Intentional Relations and the Sideways‐on View: On McDowell's Critique of Sellars

European Journal of Philosophy 21 (2):300-319 (2013)
: McDowell opposes the view that the intentionality of language and thought remains mysterious unless it can be understood ‘from outside the conceptual order’. While he thinks the demand for such a ‘sideways-on’ understanding can be the result of ‘scientistic prejudice’, he points to Sellars's thought as exhibiting a different source: a distortion of our perspective ‘from within the conceptual order’. The distortion involves a failure on Sellars's part to see how descriptions from within the conceptual order can present expressions and mental acts as related to extra-conceptual objects (a failure in turn explained by his failure to see how such relations could have normative import). In this paper, I argue that Sellars's thought suffers from no such distortion. If that is right, McDowell's examination of Sellars has not uncovered a disorder whose treatment might help relieve the desire for a sideways-on view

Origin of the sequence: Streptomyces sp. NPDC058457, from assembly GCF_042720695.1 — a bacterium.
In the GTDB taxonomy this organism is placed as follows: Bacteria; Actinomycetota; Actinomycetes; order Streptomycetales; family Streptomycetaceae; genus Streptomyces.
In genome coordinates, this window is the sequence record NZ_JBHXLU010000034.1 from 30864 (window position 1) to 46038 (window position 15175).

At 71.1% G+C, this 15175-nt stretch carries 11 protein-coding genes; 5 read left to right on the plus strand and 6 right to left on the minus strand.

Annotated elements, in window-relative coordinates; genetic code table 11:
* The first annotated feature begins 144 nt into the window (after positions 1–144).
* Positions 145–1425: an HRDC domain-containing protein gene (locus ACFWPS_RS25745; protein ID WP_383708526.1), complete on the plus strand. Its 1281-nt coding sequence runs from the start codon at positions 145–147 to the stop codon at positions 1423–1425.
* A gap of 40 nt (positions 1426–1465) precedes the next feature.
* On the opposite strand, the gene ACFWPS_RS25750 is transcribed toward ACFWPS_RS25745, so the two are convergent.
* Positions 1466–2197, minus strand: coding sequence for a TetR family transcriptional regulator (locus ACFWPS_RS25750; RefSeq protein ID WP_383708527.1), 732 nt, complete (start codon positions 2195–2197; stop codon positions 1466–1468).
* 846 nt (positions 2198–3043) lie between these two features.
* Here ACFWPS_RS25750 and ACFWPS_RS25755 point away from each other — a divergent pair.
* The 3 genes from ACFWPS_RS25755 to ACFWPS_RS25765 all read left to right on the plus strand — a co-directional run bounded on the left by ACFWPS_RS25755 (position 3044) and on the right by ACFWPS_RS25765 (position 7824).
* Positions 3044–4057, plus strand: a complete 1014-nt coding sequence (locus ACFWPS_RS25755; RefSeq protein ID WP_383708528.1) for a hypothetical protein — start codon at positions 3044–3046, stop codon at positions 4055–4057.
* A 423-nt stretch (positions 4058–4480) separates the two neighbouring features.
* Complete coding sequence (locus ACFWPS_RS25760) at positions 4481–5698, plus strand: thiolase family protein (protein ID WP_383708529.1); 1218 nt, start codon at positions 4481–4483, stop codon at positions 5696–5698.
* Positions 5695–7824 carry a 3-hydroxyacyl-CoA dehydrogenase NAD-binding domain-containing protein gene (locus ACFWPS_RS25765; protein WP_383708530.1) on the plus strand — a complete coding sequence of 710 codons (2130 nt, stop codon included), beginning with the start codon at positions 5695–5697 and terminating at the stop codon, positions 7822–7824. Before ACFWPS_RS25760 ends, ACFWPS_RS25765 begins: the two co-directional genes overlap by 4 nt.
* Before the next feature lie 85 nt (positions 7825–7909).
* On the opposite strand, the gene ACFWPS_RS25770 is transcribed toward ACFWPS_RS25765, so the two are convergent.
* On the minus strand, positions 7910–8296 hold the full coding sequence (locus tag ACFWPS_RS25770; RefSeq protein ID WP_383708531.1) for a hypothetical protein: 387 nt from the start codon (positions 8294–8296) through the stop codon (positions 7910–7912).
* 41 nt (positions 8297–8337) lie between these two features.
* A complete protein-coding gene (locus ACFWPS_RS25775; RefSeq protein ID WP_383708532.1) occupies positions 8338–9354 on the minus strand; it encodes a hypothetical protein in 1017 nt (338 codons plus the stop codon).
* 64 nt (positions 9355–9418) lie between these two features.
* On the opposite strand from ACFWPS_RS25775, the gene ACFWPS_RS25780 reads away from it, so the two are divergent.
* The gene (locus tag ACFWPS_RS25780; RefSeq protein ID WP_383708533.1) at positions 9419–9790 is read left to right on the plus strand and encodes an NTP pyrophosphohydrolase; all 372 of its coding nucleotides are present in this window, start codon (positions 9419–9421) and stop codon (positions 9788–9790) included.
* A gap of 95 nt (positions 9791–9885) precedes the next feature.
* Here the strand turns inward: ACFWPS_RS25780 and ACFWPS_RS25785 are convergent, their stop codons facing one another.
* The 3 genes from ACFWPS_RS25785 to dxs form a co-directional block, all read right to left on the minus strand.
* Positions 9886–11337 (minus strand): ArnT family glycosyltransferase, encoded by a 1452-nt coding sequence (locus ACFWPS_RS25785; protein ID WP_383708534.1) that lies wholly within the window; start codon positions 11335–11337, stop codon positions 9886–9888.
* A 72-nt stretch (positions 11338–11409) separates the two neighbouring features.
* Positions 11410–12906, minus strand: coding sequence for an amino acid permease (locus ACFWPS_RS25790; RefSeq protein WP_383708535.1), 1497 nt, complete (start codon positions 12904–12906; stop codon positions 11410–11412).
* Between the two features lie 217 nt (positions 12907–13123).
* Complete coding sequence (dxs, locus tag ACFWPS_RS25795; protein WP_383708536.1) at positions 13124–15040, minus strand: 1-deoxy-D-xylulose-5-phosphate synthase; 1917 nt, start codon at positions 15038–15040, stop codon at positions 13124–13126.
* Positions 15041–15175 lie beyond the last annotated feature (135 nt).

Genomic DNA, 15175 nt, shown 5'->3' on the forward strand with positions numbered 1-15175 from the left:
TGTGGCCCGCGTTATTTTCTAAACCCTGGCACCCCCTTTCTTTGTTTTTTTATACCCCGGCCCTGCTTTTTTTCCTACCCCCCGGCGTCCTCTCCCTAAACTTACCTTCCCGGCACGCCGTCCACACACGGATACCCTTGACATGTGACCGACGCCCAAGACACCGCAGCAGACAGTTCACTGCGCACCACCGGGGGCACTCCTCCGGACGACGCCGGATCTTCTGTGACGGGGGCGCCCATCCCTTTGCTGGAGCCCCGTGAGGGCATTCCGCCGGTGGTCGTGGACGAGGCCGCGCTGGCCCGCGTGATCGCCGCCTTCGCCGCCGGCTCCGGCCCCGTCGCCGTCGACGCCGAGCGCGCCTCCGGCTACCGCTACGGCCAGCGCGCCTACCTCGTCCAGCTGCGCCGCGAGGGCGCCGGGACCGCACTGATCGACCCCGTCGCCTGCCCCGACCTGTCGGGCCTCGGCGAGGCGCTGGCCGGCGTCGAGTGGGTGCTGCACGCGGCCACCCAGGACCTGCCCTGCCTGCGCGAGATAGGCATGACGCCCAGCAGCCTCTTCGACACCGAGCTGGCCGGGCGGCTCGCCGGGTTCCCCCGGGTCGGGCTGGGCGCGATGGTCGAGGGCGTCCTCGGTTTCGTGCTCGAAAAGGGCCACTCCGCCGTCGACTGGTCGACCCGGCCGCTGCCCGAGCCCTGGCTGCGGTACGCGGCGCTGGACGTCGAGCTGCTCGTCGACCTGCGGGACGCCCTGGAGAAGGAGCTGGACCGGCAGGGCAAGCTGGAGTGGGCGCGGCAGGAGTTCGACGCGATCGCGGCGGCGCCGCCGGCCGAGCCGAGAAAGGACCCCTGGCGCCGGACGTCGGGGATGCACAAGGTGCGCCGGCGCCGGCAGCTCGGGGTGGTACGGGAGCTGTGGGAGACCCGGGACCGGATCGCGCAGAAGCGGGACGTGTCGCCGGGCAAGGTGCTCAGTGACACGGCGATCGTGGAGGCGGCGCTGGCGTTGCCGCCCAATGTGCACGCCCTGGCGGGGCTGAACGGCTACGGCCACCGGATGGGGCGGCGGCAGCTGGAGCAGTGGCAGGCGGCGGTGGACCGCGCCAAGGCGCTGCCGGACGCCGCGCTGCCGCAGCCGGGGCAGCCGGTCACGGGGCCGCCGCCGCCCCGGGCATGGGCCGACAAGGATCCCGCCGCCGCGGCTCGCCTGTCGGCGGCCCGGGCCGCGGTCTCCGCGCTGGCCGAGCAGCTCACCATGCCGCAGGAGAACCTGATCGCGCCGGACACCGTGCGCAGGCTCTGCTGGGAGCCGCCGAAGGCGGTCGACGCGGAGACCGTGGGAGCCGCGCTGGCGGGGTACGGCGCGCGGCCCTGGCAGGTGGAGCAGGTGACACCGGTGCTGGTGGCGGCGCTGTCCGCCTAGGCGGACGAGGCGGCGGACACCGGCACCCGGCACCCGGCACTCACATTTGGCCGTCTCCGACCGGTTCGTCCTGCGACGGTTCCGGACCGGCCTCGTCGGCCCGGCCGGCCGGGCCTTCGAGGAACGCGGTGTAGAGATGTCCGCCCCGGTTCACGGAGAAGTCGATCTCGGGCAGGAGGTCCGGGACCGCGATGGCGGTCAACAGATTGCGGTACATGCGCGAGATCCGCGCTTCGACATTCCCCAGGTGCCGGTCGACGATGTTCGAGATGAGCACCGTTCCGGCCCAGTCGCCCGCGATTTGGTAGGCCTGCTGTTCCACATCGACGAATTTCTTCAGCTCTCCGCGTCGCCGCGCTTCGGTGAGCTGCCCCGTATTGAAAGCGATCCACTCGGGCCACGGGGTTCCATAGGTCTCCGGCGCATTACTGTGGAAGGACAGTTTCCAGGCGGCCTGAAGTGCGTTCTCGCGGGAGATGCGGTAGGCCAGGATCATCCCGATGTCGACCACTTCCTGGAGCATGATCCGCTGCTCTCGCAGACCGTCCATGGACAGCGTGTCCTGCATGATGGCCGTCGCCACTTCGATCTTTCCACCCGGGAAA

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DOI 10.1111/j.1468-0378.2010.00448.x
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References found in this work BETA
John McDowell (1994). Mind and World. Cambridge: Harvard University Press.

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Citations of this work BETA
Lionel Shapiro (2014). Sellars on the Function of Semantic Vocabulary. British Journal for the History of Philosophy 22 (4):792-811.

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